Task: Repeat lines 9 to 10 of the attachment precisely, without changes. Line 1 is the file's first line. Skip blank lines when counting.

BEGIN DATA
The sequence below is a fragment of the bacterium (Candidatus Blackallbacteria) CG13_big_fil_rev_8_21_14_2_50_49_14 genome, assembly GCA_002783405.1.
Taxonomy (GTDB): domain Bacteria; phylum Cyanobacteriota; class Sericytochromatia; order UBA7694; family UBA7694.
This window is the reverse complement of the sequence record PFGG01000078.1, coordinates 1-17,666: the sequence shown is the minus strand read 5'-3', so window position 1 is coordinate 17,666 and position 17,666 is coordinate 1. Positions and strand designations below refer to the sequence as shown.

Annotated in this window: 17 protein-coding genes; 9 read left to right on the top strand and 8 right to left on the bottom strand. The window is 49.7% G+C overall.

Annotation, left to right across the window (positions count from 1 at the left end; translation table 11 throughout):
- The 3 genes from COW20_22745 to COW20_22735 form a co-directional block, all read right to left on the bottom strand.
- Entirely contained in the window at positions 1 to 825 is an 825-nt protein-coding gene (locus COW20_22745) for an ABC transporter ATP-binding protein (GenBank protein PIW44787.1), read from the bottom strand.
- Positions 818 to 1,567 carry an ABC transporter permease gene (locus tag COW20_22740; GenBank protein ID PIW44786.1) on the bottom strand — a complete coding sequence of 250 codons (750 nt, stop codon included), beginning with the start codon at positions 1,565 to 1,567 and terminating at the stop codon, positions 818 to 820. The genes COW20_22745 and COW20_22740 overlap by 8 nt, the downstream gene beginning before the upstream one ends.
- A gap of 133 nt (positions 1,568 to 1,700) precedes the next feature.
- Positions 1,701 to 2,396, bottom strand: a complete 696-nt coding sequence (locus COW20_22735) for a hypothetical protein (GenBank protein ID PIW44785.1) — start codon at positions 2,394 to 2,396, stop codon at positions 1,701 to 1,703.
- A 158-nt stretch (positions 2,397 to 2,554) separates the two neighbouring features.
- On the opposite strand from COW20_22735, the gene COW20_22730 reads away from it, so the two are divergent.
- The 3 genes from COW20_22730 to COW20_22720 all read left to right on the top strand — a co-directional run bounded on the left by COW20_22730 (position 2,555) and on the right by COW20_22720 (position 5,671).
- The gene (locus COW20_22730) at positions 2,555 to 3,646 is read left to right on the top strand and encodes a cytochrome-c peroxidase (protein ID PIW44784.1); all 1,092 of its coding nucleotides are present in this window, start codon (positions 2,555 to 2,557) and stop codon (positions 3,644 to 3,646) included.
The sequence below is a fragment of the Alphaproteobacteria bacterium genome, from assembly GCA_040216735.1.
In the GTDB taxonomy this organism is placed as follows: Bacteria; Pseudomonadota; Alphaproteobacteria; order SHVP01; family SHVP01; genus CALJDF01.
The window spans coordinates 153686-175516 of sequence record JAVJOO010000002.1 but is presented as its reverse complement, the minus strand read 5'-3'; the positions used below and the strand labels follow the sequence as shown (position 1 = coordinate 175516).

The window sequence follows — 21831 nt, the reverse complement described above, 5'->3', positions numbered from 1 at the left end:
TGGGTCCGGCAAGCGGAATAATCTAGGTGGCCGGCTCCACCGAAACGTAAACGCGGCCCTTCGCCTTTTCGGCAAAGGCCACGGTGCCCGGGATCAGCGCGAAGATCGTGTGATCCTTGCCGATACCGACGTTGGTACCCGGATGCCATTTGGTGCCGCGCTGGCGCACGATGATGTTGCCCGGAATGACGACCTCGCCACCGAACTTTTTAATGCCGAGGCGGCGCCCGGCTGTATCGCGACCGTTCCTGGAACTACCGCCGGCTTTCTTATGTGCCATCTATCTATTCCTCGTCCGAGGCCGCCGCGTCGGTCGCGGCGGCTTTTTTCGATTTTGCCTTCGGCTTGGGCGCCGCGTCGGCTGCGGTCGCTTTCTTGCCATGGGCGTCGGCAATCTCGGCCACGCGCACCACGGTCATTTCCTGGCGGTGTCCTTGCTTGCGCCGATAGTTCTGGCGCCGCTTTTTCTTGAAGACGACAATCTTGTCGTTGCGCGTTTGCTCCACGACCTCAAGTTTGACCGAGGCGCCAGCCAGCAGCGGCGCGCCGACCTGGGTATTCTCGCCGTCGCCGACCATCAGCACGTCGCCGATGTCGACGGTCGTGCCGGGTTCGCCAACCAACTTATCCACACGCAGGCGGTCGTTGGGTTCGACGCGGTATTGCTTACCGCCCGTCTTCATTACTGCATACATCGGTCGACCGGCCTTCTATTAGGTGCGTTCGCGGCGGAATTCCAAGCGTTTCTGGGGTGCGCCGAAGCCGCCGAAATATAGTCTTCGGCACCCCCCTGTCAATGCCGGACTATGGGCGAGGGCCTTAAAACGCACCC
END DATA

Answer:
- A gap of 133 nt (positions 1,568 to 1,700) precedes the next feature.
- Positions 1,701 to 2,396, bottom strand: a complete 696-nt coding sequence (locus COW20_22735) for a hypothetical protein (GenBank protein ID PIW44785.1) — start codon at positions 2,394 to 2,396, stop codon at positions 1,701 to 1,703.